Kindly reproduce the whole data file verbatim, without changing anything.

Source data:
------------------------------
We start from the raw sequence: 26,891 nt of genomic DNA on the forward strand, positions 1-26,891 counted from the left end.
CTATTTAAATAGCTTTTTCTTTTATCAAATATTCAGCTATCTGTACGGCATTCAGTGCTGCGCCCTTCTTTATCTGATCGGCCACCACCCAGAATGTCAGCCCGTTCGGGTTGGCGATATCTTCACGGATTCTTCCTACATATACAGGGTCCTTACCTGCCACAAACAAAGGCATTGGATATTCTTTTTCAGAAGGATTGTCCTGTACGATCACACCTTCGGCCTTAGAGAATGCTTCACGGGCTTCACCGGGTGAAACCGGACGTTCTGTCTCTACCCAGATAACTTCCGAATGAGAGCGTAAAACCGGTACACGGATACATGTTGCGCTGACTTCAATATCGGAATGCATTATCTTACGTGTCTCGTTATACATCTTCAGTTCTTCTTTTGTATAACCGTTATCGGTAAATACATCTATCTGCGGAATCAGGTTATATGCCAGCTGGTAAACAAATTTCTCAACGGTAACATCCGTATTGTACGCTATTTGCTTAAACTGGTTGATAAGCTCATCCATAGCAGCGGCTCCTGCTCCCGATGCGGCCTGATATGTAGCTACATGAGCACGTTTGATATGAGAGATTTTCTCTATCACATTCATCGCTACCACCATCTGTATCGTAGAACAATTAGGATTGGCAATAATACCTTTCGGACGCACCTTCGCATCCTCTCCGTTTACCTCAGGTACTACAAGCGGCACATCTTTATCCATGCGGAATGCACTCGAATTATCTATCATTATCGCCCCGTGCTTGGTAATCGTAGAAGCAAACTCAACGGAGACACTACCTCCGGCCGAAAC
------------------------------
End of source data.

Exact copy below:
We start from the raw sequence: 26,891 nt of genomic DNA on the forward strand, positions 1-26,891 counted from the left end.
CTATTTAAATAGCTTTTTCTTTTATCAAATATTCAGCTATCTGTACGGCATTCAGTGCTGCGCCCTTCTTTATCTGATCGGCCACCACCCAGAATGTCAGCCCGTTCGGGTTGGCGATATCTTCACGGATTCTTCCTACATATACAGGGTCCTTACCTGCCACAAACAAAGGCATTGGATATTCTTTTTCAGAAGGATTGTCCTGTACGATCACACCTTCGGCCTTAGAGAATGCTTCACGGGCTTCACCGGGTGAAACCGGACGTTCTGTCTCTACCCAGATAACTTCCGAATGAGAGCGTAAAACCGGTACACGGATACATGTTGCGCTGACTTCAATATCGGAATGCATTATCTTACGTGTCTCGTTATACATCTTCAGTTCTTCTTTTGTATAACCGTTATCGGTAAATACATCTATCTGCGGAATCAGGTTATATGCCAGCTGGTAAACAAATTTCTCAACGGTAACATCCGTATTGTACGCTATTTGCTTAAACTGGTTGATAAGCTCATCCATAGCAGCGGCTCCTGCTCCCGATGCGGCCTGATATGTAGCTACATGAGCACGTTTGATATGAGAGATTTTCTCTATCACATTCATCGCTACCACCATCTGTATCGTAGAACAATTAGGATTGGCAATAATACCTTTCGGACGCACCTTCGCATCCTCTCCGTTTACCTCAGGTACTACAAGCGGCACATCTTTATCCATGCGGAATGCACTCGAATTATCTATCATTATCGCCCCGTGCTTGGTAATCGTAGAAGCAAACTCAACGGAGACACTACCTCCGGCCGAAAC